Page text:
Differences in clinicopathological characteristics of colorectal cancer between younger and elderly patients: an analysis of 322 patients from a single institution
ABSTRACT The prognosis of patients with colorectal cancer (CRC) of different onset ages is controversial.
Data were obtained from a prospective database at Taipei Veterans General Hospital. There were 2,738 newly diagnosed patients with CRC from 2001 to 2006. Two extreme age groups, younger (≤40 years) and elderly (≥80 years), were analyzed to compare clinicopathologic characteristics and prognosis after exclusion of specific cancer syndrome.
A total of 322 patients were enrolled in this prospective study. The younger group consisted of 69 patients with mean age of 33.5 years, and the elderly group consisted of 253 patients with mean age of 83.4 years. Younger patients had a higher incidence of mucinous cell type (14.5% vs 6.3%, P = .05), poorly differentiated adenocarcinoma (26.1% vs 6.3%, P < .001), more advanced disease (82.6% vs 41.9%, P < .001), poorer disease-free survival (67.2% vs 79.3%, P = .048), and cancer-specific survival (44.1% vs 73.1%, P < .001) than elderly patients.
In patients with CRC of younger onset, without relevant predisposing risk factors, younger patients have more advanced stages of disease, more aggressive histopathologic characteristics, and poorer prognoses compared with older patients.
Internal and Emergency Medicine 07/2014; 9(6). DOI:10.1007/s11739-014-1101-8 · 2.41 Impact Factor
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ABSTRACT: Inferior outcomes in younger patients with colorectal cancer may be associated with multiple factors, including tumor biology, delayed diagnosis, disparities such as access to care, and/or treatment differences. This study aims to examine age-based colorectal cancer outcomes in an equal-access health care system. This study is a retrospective large multi-institutional database analysis. Patients with colorectal cancer included in the Department of Defense Automated Central Tumor Registry (January 1993 to December 2008) were stratified by age <40, 40 to 49, 50 to 79, and ≥80 years to determine the effect of age on incidence, treatment, and outcomes. The primary outcomes measured were the stage at presentation, adjuvant therapy use, 3- and 5-year disease-free survival, and overall survival. Some 7948 patients were identified; most (77%) patients were in the 50- to 79-year age group. Overall, 25% presented with stage III disease. Compared with patients aged 50 to 79 and ≥80 years, patients aged <40 and 40 to 49 years presented more frequently with advanced disease (stage III (35% and 35% vs 28% and 26%) and stage IV (24% and 21% vs 18% and 15%); all p < 0.001). Adjuvant chemotherapy use in stage III patients was 62%; those patients ≥80 and 50 to 79 years had decreased use (p < 0.001). Overall recurrence was 8.1% at 3 years and 9.7% at 5 years, with the highest rates in patients <40 years (11.8%; p = 0.007). Overall survival was worse in patients ≥80 years, whereas the remaining cohorts were similar. For stage III disease, patients 40 to 49 years had the highest survival among all cohorts (p < 0.001). This study was limited by the lack of specific comorbid information and the limitations inherent to large database reviews. In an equal-access system, young age at presentation (<50 years) was associated with advanced stage and higher recurrence of colorectal cancer, but similar survival in comparison with older patients. Although increased adjuvant therapy use in younger patients may partially account for stage-specific increases in survival, the relative decreased chemotherapy use overall requires further evaluation.Diseases of the Colon & Rectum 03/2014; 57(3):303-10. DOI:10.1097/DCR.0b013e3182a586e7 · 3.20 Impact Factor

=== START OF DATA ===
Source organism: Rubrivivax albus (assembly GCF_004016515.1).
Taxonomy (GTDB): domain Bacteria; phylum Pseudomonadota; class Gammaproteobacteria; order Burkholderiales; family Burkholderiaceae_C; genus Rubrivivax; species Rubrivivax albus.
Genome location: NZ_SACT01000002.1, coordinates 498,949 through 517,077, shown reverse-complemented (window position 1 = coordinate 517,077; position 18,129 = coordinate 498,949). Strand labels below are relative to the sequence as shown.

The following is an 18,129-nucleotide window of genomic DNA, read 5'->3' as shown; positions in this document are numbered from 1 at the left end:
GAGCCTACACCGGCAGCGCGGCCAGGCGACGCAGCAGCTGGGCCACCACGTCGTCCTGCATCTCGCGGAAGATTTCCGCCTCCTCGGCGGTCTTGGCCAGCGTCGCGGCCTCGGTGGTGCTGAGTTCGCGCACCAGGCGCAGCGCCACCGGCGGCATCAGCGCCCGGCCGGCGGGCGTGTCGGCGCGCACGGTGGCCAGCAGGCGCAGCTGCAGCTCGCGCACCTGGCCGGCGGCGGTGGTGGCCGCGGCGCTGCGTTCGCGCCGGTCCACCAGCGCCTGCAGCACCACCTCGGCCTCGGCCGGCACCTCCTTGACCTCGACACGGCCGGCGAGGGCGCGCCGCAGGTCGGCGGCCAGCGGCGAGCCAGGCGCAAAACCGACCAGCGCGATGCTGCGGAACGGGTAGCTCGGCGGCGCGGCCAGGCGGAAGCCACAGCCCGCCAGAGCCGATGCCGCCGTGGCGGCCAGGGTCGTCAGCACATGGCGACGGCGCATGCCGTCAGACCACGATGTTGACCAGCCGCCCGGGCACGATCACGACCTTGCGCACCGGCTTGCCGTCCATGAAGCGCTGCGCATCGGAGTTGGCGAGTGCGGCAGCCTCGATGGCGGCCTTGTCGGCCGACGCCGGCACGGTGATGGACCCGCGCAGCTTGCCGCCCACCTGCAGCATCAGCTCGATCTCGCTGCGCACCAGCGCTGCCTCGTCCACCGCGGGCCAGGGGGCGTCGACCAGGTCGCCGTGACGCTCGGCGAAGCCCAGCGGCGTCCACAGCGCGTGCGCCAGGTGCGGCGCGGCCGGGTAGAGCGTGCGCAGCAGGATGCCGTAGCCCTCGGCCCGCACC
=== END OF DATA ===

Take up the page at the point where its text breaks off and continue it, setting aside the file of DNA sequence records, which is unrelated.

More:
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ABSTRACT: BackgroundThe incidence of colorectal cancer rises disproportionally in aging persons. With a shift towards higher population age in general, an increasing number of older patients require adequate treatment. This study aims to investigate differences between young and elderly patients who undergo resection for colorectal cancer, regarding clinical characteristics, morbidity, and prognosis.MethodsBy retrospective analysis of 6 years (2007 to 2012) of a prospectively documented database, a total of 636 patients were identified who underwent oncological resection for colorectal cancer at our institution. Of this total, all 569 patients with primary colorectal adenocarcinoma were included. Four hundred ten patients were 74 years or younger and 159 were 75 years or older. The median follow-up was 22 months.ResultsOlder patients had significantly more comorbidities (85 % vs. 56 %, p < 0.001) and a higher ASA score (p < 0.001). The mean length of stay in the hospital was longer (24 vs. 20 days, p = 0.002), as was the length of postoperative intensive care stay (4 vs. 2 days, p = 0.003). However, elderly patients did not have significantly higher rates of intraoperative complications or surgical morbidity. Tumor-specific 2-year survival was 83 ± 4 % for the elderly and 87 ± 2 % for the younger patients, which was not significantly different (p = 0.90).ConclusionsLong-term outcome after oncologic resection for colorectal cancer does not differ between elderly and younger patients. Age in general should not be considered as a limiting factor for colorectal cancer surgery or tumor-specific prognosis.International Journal of Colorectal Disease 06/2014; 29(8). DOI:10.1007/s00384-014-1914-y · 2.42 Impact Factor